7) support cha-cha only if the long run benefits of changes proposed outweigh the short run costs (though still wary of Villarroyo tandem in the house/senate).

    All in all, a much better performance than in the past. It sounds like he is beginning to realise the enormity of the challenge of governing post-election and is thus reaching across political divide. Politically astute! By allowing for divided government (prex v cong), he won’t take all the blame when things don’t go so well (good for Roxas too).

  29. ramrod

    In the end, we deserve the leaders we choose…its a shame most Filipinos take the path of least resistance…we’ll have a charlatan for president coming from an industry known for hooliganism and dishonesty – real estate…

  30. Erineo

    Aquino will most likely get elected. It’s a weak and unimpressive field. In the land of the blind, the one-eyed is king. But Aquino will disappoint. I wish him all the best but, frankly, I doubt very much whether he has what it takes to change the damage that decades of mismanagement and corruption has done to our society.

    1. Cases against GMA, MV or anyone else that matters will not prosper, just as cases against Marcos and his cronies didn’t prosper with Cory Aquino. He could go after some small fry just to make an example. But the big fry will get away.

    2. He will pay lip service not to use patronage in Congress. But, if he wants to get his programs through, he will ultimately resort to patronage politics. That’s the only thing those people understand. I wish Aquino luck if he is serious and determined to change “business as usual” in Congress. I really do. But his mother had to resort to Ramon Mitra and Peping Cojuangco indulging in patronage politics to get things done. The horse trading was incredible.

    3. Lusita dispersed in less than 5 years . . . that is certainly doable, if he is determined. We’ll see about that. And what the Cojuangcos get in return.

    4. A level playing field in business? That’s a big question mark. There are powerful backers that will demand their pound of flesh. As for businessmen’s rights being abused, thecusp is right about wondering who makes that determination. Isn’t that something for the courts or agencies concerned to determine, and not the president?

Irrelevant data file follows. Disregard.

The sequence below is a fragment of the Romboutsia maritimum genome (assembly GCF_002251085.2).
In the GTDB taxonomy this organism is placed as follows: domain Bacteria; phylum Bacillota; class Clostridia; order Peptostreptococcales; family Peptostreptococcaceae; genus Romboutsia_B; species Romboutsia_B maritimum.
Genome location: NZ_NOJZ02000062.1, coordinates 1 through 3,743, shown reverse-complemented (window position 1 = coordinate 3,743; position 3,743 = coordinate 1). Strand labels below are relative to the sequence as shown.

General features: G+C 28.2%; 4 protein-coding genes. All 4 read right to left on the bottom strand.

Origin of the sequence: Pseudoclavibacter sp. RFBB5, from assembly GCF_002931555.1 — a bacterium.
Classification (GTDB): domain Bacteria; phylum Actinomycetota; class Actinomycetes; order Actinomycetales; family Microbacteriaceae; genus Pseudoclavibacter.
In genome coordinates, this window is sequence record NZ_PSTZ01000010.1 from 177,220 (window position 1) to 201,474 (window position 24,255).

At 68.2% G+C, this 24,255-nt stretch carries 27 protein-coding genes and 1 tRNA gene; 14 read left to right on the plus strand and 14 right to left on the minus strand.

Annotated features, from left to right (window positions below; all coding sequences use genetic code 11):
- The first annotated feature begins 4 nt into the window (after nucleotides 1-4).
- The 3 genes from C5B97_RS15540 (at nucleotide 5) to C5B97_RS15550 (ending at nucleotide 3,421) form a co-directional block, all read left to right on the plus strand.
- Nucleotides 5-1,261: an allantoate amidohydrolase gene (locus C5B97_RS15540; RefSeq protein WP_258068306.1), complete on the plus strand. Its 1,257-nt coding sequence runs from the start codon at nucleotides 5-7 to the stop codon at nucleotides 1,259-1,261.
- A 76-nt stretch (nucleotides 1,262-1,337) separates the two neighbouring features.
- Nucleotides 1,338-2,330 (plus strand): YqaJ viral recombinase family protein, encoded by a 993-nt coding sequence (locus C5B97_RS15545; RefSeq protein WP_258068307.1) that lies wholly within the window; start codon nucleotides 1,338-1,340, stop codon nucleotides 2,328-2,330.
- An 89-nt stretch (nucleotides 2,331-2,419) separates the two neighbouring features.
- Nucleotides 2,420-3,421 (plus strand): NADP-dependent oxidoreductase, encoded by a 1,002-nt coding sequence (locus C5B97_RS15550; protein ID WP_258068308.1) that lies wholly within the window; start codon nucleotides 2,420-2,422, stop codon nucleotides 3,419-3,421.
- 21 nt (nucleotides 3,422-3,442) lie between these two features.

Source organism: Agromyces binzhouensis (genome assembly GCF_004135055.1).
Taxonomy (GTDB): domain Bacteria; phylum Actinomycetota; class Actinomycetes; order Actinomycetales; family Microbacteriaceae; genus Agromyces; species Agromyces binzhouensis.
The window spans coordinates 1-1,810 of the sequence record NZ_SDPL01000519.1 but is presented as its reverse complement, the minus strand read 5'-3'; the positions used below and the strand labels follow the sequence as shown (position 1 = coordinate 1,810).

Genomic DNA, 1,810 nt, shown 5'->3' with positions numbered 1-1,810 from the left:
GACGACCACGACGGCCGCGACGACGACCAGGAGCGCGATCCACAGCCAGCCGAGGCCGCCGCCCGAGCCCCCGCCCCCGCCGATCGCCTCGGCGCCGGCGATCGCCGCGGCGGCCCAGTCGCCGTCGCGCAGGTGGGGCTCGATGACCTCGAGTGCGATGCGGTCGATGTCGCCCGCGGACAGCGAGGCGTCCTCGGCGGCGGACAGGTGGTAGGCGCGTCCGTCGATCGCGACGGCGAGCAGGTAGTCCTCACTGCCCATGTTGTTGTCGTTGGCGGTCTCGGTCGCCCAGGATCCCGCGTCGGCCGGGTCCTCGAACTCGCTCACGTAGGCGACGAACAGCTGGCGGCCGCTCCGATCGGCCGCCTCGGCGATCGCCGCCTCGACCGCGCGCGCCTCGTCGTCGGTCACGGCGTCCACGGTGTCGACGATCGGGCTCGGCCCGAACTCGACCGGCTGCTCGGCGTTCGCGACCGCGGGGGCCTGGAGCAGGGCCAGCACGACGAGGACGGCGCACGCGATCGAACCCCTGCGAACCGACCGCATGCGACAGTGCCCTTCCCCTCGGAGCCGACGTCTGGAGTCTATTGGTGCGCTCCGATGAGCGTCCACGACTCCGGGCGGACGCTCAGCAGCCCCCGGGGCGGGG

5. I hope it won’t be a game of musical chairs, replacing one set of smugglers or cronies with his or his advisers’ own set of crooks. It happened under his mother’s administration, so it could well happen under the son.

    6. Since parties in the Philippines really have no principles or policies to speak of and only exist to win elections or get plum appointments, this one is probably the easiest one to fulfill. Favor-seeking chameleons are the most common animals we have in our country.

    7. Charter change will be divisive and could distract his administration from short-term goals. In only 6 years, it’s doubtful whether there will be a push for charter change in earnest. Even if Aquino has acknowledged that there are “weaknesses” in his mother’s constitution.

  31. The Equalizer Post

    “Lahat kami iyan lang ang sasabihin.Lahat ng kandidato sasabihin iyan.We will say the same things…we will have the SAME PLATFORM.
    For after all, a platform… dadalawang speechwriters lang iyan tatanungin ka.Anong gusto ninyo, 3-point agenda , 10 point agenda 15 point agenda o 25 point agenda.” Senator Manny Villar

  32. nick

    I totally agree with Erineo, though I’m hoping his administration will be a lot better than his mother’s in terms of minimizing graft and corruption in all levels of government, preventing his family and families of high government officials from dipping into the public coffers, and in terms of overall performance and results such that at the end of his term the people can say, “Noynoy is the best president we ever had.”